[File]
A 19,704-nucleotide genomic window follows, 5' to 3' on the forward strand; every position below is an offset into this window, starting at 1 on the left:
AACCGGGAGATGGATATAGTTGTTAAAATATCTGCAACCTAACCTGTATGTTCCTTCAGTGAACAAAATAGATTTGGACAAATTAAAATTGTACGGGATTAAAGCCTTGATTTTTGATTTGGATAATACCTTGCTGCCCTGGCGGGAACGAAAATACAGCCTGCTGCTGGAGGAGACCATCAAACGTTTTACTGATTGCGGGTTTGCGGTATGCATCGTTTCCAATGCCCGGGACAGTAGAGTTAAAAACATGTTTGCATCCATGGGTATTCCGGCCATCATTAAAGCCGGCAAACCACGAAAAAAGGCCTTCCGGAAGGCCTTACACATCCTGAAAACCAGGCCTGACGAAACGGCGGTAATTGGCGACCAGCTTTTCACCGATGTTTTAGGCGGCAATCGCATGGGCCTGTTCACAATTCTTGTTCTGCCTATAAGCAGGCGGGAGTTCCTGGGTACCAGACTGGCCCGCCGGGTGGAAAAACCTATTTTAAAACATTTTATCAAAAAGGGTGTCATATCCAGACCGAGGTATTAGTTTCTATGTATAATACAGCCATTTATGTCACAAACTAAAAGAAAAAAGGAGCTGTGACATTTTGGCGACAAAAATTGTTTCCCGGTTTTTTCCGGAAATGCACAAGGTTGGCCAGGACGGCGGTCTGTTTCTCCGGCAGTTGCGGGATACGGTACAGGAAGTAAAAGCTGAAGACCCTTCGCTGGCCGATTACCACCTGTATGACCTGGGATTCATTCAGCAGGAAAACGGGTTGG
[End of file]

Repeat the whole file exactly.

A 19,704-nucleotide genomic window follows, 5' to 3' on the forward strand; every position below is an offset into this window, starting at 1 on the left:
AACCGGGAGATGGATATAGTTGTTAAAATATCTGCAACCTAACCTGTATGTTCCTTCAGTGAACAAAATAGATTTGGACAAATTAAAATTGTACGGGATTAAAGCCTTGATTTTTGATTTGGATAATACCTTGCTGCCCTGGCGGGAACGAAAATACAGCCTGCTGCTGGAGGAGACCATCAAACGTTTTACTGATTGCGGGTTTGCGGTATGCATCGTTTCCAATGCCCGGGACAGTAGAGTTAAAAACATGTTTGCATCCATGGGTATTCCGGCCATCATTAAAGCCGGCAAACCACGAAAAAAGGCCTTCCGGAAGGCCTTACACATCCTGAAAACCAGGCCTGACGAAACGGCGGTAATTGGCGACCAGCTTTTCACCGATGTTTTAGGCGGCAATCGCATGGGCCTGTTCACAATTCTTGTTCTGCCTATAAGCAGGCGGGAGTTCCTGGGTACCAGACTGGCCCGCCGGGTGGAAAAACCTATTTTAAAACATTTTATCAAAAAGGGTGTCATATCCAGACCGAGGTATTAGTTTCTATGTATAATACAGCCATTTATGTCACAAACTAAAAGAAAAAAGGAGCTGTGACATTTTGGCGACAAAAATTGTTTCCCGGTTTTTTCCGGAAATGCACAAGGTTGGCCAGGACGGCGGTCTGTTTCTCCGGCAGTTGCGGGATACGGTACAGGAAGTAAAAGCTGAAGACCCTTCGCTGGCCGATTACCACCTGTATGACCTGGGATTCATTCAGCAGGAAAACGGGTTGG